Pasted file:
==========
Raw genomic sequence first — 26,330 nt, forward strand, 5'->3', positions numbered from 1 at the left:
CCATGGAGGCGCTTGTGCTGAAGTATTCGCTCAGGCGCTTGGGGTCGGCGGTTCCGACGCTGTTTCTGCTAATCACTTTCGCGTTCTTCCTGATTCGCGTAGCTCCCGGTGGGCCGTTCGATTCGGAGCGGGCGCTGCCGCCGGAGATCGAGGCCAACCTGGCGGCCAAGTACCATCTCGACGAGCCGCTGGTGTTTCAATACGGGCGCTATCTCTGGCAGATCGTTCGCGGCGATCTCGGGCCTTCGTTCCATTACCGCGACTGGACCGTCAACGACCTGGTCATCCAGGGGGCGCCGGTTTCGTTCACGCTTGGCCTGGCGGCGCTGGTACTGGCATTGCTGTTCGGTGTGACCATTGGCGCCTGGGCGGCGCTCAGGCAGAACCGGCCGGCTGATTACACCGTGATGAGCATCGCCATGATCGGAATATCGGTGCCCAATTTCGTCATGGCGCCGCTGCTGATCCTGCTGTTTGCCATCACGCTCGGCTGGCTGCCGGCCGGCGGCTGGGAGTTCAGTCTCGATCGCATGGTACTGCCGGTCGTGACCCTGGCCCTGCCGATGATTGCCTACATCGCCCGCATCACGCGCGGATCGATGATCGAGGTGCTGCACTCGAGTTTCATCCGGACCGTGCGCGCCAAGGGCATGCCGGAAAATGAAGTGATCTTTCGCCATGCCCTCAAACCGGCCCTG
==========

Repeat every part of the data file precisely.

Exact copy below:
Raw genomic sequence first — 26,330 nt, forward strand, 5'->3', positions numbered from 1 at the left:
CCATGGAGGCGCTTGTGCTGAAGTATTCGCTCAGGCGCTTGGGGTCGGCGGTTCCGACGCTGTTTCTGCTAATCACTTTCGCGTTCTTCCTGATTCGCGTAGCTCCCGGTGGGCCGTTCGATTCGGAGCGGGCGCTGCCGCCGGAGATCGAGGCCAACCTGGCGGCCAAGTACCATCTCGACGAGCCGCTGGTGTTTCAATACGGGCGCTATCTCTGGCAGATCGTTCGCGGCGATCTCGGGCCTTCGTTCCATTACCGCGACTGGACCGTCAACGACCTGGTCATCCAGGGGGCGCCGGTTTCGTTCACGCTTGGCCTGGCGGCGCTGGTACTGGCATTGCTGTTCGGTGTGACCATTGGCGCCTGGGCGGCGCTCAGGCAGAACCGGCCGGCTGATTACACCGTGATGAGCATCGCCATGATCGGAATATCGGTGCCCAATTTCGTCATGGCGCCGCTGCTGATCCTGCTGTTTGCCATCACGCTCGGCTGGCTGCCGGCCGGCGGCTGGGAGTTCAGTCTCGATCGCATGGTACTGCCGGTCGTGACCCTGGCCCTGCCGATGATTGCCTACATCGCCCGCATCACGCGCGGATCGATGATCGAGGTGCTGCACTCGAGTTTCATCCGGACCGTGCGCGCCAAGGGCATGCCGGAAAATGAAGTGATCTTTCGCCATGCCCTCAAACCGGCCCTG